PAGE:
August 12, 2014
Arctic Oil and Gas Lease Sale Moves Forward Despite Waning Interest from Industry Groups
BY: Brianna Elliott
There’s no question that drilling for oil in Arctic waters is risky business. Twenty five years after the Exxon Valdez tanker hit a reef in 1989, causing the second largest oil spill in U.S. history, wildlife and economies in Alaska’s Prince William Sound are still recovering. And in 2012, as part of an attempt at offshore oil exploration activity in Alaska’s Beaufort and Chukchi seas, Shell’s Kulluk oil drilling rig ran aground near Kodiak Island. Thankfully the ship’s grounding resulted in no harm to the crew and minimal environmental damage, but its failure to travel safely in the Gulf of Alaska doesn’t inspire confidence in ‘Big Oil’s’ ability to take on the hostile, rough waters of the Arctic. Despite these known risks—and diminishing interest from many oil and gas companies—the federal government is moving forward with a scheduled 2017 oil and gas lease sale in the Beaufort Sea.
“Additional leasing in Alaska’s Beaufort Sea is premature and unnecessary. There is no proven technology that would allow companies to drill safely in Arctic Ocean conditions. The risks of additional leasing in the Beaufort far outweigh any potential benefits, and oil companies have shown that they are not ready to explore on leases they already control,” Oceana’s deputy vice president for the Pacific Susan Murray said in a press release. “Nearly half of the leases purchased in the 2003-07 lease sales have been allowed to expire as company after company decides to forego or delay activities in the U.S. Arctic Ocean.”
Late last month, the Obama administration invited oil companies, environmentalists, and Alaskan residents to comment on which parts of the U.S. Beaufort Sea should be available for lease during a 2017 auction. Even though no oil company has yet to complete a successful exploration well in the Arctic since the early 1990s, the federal government is moving forward with oil drilling in this remote region without having developed proper and adequate oil spill response plans or equipment. Simply put, there is still no way to clean up spilled oil on ice.
This move comes after several oil companies allowed their leases on roughly 584,000 acres in the Arctic to expire, even though price tags for individual leases ran tens of thousands of dollars or more. Shell Oil is now the only major oil and gas company keeping its leases in the Beaufort Sea, currently holding onto 134 of the total 141 active leases, according to the Houston Chronicle.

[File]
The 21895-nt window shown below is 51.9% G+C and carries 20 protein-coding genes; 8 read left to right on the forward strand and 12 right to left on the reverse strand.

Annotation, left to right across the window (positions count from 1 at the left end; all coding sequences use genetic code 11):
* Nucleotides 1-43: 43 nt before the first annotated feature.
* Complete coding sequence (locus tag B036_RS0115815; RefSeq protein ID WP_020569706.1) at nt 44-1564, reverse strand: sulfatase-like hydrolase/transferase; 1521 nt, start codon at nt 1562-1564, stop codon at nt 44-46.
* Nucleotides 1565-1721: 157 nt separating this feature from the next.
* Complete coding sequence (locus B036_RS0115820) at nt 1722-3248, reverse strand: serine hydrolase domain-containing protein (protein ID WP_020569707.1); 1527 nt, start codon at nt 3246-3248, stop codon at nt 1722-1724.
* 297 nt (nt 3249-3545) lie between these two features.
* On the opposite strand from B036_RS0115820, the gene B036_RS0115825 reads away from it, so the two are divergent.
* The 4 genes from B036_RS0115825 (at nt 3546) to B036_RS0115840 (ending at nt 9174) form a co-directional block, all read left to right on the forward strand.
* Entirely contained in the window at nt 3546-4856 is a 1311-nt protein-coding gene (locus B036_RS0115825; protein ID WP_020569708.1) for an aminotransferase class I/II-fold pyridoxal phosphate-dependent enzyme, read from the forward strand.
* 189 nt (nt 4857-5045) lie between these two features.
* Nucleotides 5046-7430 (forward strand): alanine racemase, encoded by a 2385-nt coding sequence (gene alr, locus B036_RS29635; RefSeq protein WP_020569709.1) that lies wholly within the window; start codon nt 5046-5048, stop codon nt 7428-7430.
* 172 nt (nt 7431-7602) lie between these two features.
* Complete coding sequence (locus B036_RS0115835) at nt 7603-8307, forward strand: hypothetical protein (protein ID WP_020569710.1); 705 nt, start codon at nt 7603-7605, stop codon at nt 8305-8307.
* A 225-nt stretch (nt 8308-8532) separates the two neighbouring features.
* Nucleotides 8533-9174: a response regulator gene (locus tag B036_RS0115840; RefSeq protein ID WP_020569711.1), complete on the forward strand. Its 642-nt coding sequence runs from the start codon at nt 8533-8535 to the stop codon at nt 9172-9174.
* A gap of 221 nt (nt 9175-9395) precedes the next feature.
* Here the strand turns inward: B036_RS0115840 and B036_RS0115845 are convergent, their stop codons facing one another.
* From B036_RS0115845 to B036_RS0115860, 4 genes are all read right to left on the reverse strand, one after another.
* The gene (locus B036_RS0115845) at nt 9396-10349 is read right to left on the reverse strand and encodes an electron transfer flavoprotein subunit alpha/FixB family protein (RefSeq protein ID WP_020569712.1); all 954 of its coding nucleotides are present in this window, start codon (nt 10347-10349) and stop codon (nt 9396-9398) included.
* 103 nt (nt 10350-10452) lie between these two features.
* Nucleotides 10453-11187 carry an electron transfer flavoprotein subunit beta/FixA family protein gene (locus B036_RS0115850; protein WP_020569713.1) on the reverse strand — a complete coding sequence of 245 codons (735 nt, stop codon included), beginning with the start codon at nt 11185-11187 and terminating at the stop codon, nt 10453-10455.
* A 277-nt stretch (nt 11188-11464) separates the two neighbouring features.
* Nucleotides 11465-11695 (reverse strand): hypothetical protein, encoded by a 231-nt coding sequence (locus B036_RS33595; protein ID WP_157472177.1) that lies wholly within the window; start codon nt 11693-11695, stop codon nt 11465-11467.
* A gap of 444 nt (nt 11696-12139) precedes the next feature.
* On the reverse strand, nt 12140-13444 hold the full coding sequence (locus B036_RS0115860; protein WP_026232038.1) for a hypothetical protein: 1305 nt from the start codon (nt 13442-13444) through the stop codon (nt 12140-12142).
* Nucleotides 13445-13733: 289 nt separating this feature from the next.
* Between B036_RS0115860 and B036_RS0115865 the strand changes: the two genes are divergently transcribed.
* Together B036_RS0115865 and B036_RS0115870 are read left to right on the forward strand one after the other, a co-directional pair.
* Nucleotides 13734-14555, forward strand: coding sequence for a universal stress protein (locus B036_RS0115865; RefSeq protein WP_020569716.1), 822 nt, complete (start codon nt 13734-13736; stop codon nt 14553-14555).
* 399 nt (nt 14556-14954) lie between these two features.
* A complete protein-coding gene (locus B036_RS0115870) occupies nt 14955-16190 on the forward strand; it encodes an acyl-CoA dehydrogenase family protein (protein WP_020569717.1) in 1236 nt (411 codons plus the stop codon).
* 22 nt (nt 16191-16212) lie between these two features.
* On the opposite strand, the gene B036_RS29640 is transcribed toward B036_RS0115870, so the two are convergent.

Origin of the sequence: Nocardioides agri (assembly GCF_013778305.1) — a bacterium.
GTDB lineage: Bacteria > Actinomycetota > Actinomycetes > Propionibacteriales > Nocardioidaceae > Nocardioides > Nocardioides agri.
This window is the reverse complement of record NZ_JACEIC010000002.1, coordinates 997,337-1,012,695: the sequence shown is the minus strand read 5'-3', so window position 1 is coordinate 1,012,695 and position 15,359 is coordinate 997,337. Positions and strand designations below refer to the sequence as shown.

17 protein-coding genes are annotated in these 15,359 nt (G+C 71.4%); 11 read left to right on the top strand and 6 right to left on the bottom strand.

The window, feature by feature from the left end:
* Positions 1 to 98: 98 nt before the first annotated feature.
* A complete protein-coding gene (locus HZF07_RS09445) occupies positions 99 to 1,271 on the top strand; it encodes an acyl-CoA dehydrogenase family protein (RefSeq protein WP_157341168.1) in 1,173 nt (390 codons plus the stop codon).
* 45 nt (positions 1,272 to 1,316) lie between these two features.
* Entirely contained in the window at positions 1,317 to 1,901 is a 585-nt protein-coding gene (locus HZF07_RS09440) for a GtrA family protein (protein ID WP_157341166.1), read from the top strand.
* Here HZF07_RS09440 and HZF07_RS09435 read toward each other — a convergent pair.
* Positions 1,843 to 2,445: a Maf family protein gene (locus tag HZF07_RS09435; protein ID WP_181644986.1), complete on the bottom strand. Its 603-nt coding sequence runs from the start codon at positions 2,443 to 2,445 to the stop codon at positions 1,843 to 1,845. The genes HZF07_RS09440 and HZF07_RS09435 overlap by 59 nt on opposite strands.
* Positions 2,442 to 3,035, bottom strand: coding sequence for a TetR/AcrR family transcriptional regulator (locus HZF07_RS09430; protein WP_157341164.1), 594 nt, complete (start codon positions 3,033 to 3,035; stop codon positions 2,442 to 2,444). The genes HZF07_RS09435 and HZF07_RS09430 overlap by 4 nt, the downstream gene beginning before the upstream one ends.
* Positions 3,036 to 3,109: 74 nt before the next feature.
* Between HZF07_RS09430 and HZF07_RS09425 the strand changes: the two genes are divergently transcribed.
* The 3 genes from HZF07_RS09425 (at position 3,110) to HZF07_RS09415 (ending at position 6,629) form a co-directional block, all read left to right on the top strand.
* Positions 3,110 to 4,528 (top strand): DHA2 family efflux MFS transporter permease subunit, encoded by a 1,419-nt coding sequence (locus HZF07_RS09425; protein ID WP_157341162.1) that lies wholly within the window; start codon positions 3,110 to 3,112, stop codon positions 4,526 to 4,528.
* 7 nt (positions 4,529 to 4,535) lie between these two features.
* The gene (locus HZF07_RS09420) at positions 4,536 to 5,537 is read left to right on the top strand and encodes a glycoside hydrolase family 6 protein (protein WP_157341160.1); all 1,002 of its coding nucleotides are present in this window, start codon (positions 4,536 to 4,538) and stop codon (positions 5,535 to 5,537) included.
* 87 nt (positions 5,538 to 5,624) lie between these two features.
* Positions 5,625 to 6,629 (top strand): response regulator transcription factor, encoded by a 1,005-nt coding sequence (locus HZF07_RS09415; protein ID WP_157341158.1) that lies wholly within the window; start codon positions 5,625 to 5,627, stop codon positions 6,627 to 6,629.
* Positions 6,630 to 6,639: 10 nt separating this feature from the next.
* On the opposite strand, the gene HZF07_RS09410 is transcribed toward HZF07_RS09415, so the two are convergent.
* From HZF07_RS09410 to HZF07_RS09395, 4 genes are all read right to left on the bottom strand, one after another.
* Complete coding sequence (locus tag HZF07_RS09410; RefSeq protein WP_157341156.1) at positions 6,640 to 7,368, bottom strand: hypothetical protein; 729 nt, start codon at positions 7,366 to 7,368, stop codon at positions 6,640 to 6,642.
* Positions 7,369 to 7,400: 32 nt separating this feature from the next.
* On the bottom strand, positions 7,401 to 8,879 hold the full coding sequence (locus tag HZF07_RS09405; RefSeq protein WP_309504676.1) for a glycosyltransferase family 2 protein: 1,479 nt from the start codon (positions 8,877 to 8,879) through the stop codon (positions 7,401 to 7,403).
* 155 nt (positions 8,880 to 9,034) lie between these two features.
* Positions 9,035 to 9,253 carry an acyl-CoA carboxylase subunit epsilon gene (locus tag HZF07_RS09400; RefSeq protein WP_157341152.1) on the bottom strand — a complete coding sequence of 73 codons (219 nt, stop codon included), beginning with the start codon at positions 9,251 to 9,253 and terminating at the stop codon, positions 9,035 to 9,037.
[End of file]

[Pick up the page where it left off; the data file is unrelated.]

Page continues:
Leasing in the Arctic’s Beaufort and Chukchi seas and attempted offshore exploration have resulted in controversy, litigation, and the risk of significant environmental harm. The U.S. Arctic Ocean is home to iconic wildlife—such as whales, polar bears, ice seals, and walrus—that depend on a healthy ocean ecosystem. One oil spill can have devastating impacts on ocean life. Many species in Prince William Sound, like herring and killer whales, have still not recovered since the 1989 Exxon Valdez spill.
Another issue of offshore drilling in the Arctic is the financial risks, notes Fuel Fix. According to a report released by Oceana and others earlier this year, investors in international oil companies (such as Royal Dutch Shell and ConocoPhillips) should question Arctic offshore investments because of high costs, high risks, and declining returns on equity. In 2014, Shell issued its first profit warning for the first time in 10 years in part to “high exploration costs.”
“Even if oil and gas could be produced from the Beaufort Sea, it would not significantly affect the price of gas at the pump, and it would not reduce our dependence on foreign suppliers for decades into the future,” Murray said. “Rather than pushing forward to open new areas, the Bureau of Ocean Energy Management (BOEM) should focus on fixing the problems that have been made apparent by the controversies and near-disasters that have resulted from its previous decisions. Leasing, exploration, and development should occur only if companies prove they can operate safely and without harming our ocean resources.”
Twenty-three conservation groups, including Oceana, recently wrote to the Secretary of the Interior Sally Jewell and urged her not to include Bristol Bay, as well as the Atlantic, Pacific, and Arctic Oceans and the eastern Gulf of Mexico, in the 2017 to 2022 Outer Continental Shell Oil and Gas Leasing Program. The conservation groups stated that drilling in such sensitive coastal ecosystems threatens billion-dollar local economies, accelerates climate change, and damages these sensitive ecosystems.
Oceana works internationally to protect the Arctic Ocean from climate change, industrialization, and unsustainable fisheries. Learn more about our efforts here. Click here to join Oceana in asking the Obama Administration to take the Arctic Ocean off the table for the 2017-2022 OCS Lease Sale program.